NOTE: The article first appeared in the January 23 edition of the Daily Herald Business Ledger
Who’s in charge of your small business’ social marketing strategy?
If it’s your teenage child or a similar young relative, the odds are good you’re not getting any customer traffic from it, says Corinn Hilbert. The reason it isn’t working is because businesses confuse “social media” with “social marketing,” and there is a very big difference, she notes.
“With social media, it’s arbitrary and spontaneous, with no outcomes expected. It’s just sharing,” said Hilbert, a social marketing consultant and founder of Be XSible LLC. “With social marketing, it’s strategic and purposeful with a definite outcome expected. You want new customers. That does not happen by accident.”
As social media and its potential as an effective marketing tool has grown exponentially over the past years, the learning curve for business owners to effectively utilize those tools has lagged behind. But a new program being launched at Harper College in Palatine is geared to provide focus and credibility to marketing a business online and through social media.
Harper’s Social Media Marketing Specialist CE Certificate is a 48-hour, six-course program designed to give students the knowledge and tools to conduct effective business social marketing campaigns and strategies. Hilbert teaches the course, which she said is geared far beyond just knowing how to use Facebook or Twitter. The program is designed to help business owners understand social media’s role in social marketing, and how to develop and manage campaigns that provide your business with an online identity that draw new customers and develop relationships with current ones. In addition, the program also focuses on how to obtain and analyze the results in order to improve your marketing campaigns.
The course includes classes on social media and online marketing foundations; interactive content and working with search engine optimization and blogs; social media for business; email and mobile marketing campaigns; social marketing management and a social media portfolio workshop.
Hilbert said those completing the program will have know-how to develop and implement effective social marketing strategy, as well as analyze the results of those campaigns to take advantage of opportunities to grow and nurture new and existing customers.
“We want these businesses to capitalize on social media, not just be participants,” she said.
Martha Karavitis, Harper’s coordinator of continuing education computer training, notes the program is not only unique to the school, but to most educational facilities as well. Only a handful of colleges, such as the University of Wisconsin in Madison and the University of San Francisco, have established training programs in social media and marketing.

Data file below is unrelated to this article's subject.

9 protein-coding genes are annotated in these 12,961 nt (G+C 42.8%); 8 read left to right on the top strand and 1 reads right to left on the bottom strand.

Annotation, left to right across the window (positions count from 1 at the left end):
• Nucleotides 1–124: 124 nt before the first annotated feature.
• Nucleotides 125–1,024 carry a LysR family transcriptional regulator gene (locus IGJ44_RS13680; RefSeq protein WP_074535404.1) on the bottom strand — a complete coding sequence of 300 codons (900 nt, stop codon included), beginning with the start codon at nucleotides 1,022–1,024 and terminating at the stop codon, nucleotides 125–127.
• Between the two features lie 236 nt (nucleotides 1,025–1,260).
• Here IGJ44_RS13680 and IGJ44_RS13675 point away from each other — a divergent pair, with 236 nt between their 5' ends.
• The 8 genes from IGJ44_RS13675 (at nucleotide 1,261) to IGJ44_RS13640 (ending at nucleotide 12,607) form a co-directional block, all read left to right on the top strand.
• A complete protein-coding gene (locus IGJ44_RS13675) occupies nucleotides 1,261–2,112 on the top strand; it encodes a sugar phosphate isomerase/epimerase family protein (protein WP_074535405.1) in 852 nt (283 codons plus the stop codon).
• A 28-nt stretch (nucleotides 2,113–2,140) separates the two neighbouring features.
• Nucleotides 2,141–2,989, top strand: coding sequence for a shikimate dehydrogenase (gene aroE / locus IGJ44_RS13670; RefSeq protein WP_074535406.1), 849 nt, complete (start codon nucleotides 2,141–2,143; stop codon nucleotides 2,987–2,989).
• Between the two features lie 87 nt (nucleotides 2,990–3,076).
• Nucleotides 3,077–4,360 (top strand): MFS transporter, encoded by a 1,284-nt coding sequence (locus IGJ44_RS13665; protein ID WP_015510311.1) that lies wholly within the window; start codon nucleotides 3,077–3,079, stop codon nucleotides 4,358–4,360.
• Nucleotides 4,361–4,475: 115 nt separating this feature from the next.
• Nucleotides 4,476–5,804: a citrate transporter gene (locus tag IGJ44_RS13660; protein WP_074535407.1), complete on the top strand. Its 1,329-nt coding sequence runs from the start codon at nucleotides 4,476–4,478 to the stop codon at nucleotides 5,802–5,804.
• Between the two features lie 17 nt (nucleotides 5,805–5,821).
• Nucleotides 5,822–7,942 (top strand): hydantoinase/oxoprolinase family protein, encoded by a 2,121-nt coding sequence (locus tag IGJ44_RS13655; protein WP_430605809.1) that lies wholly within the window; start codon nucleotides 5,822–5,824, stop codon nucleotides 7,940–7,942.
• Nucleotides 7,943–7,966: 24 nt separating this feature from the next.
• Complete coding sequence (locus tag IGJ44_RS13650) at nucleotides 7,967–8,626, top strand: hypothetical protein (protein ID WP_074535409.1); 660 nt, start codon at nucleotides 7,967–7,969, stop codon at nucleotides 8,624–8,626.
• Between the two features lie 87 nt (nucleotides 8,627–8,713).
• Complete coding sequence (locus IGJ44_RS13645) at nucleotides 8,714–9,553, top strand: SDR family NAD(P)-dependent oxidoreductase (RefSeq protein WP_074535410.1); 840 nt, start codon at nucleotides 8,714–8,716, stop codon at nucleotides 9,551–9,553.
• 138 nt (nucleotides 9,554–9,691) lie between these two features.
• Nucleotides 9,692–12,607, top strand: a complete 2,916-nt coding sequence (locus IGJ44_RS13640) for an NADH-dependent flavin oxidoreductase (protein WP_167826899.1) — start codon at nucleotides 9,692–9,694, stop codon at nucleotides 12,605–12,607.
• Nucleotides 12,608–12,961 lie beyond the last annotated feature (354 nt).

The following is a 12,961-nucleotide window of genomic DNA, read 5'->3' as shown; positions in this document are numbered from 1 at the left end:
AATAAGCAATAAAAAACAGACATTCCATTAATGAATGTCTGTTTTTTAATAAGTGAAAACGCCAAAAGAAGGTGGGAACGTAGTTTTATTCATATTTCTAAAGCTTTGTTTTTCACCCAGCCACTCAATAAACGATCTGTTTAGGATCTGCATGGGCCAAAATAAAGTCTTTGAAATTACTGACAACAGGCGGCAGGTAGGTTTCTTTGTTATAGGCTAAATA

Karavitis said the college saw a need for a program locally as businesses were more frequently contacting the college, looking to hire people with social media skills. She added these skills are becoming more sought after in the workforce, noting as many as 2,000 new job openings seeking people with social media skills have posted online locally in the past month alone.
“Businesses are looking for these skills and schools are scrambling to come up with a way to teach them,” she said.
The college held a course last May for unemployed workers which offered a ‘taste’ of what would be taught in the new program, Karavitis said. The feedback from the class was so positive that Karavitis and Hilbert decided to proceed with the certificate course.
Karavitis and Hilbert note the program is not only for business owners, but also for people who are looking to obtain new skills for a quickly growing field. Receiving the CE certificate gives a jobseeker an advantage over others, as it shows a potential employer that the person has taken time to learn the needed skills in a formalized setting from a well-known institution.
“One of the biggest issues now is the lack of formal training,” Hilbert said. “With this, you’re telling an employer ‘I took the time to sit down and learn the skills needed from an institution like Harper College.’”
Karavitis added others who would benefit from the program are marketing professionals, web designers, editors or journalists who need to improve their skills and understanding of social media and marketing.
“We have a diverse audience for this, from the unemployed to COOs,” Hilbert said.
Although the current program, which begins Jan. 26, is near capacity, Karavitis said they still have a few openings and are taking requests for future programs.
But for the business owner, Hilbert said the biggest benefit of the program is developing the understanding that social marketing does not just mean having a presence everywhere in social media, but knowing what platforms will work best for getting your message to your customers.
“We want to make sure the people in the program come out with the training and skills to do a good social marketing campaign, and they are doing it right, so the business isn’t just throwing its time and money out the window,” she said.
For more information call (847) 925-6066, go to http://www.harpercollege.edu/ce or contact Hilbert at corinnh@beXSible.com.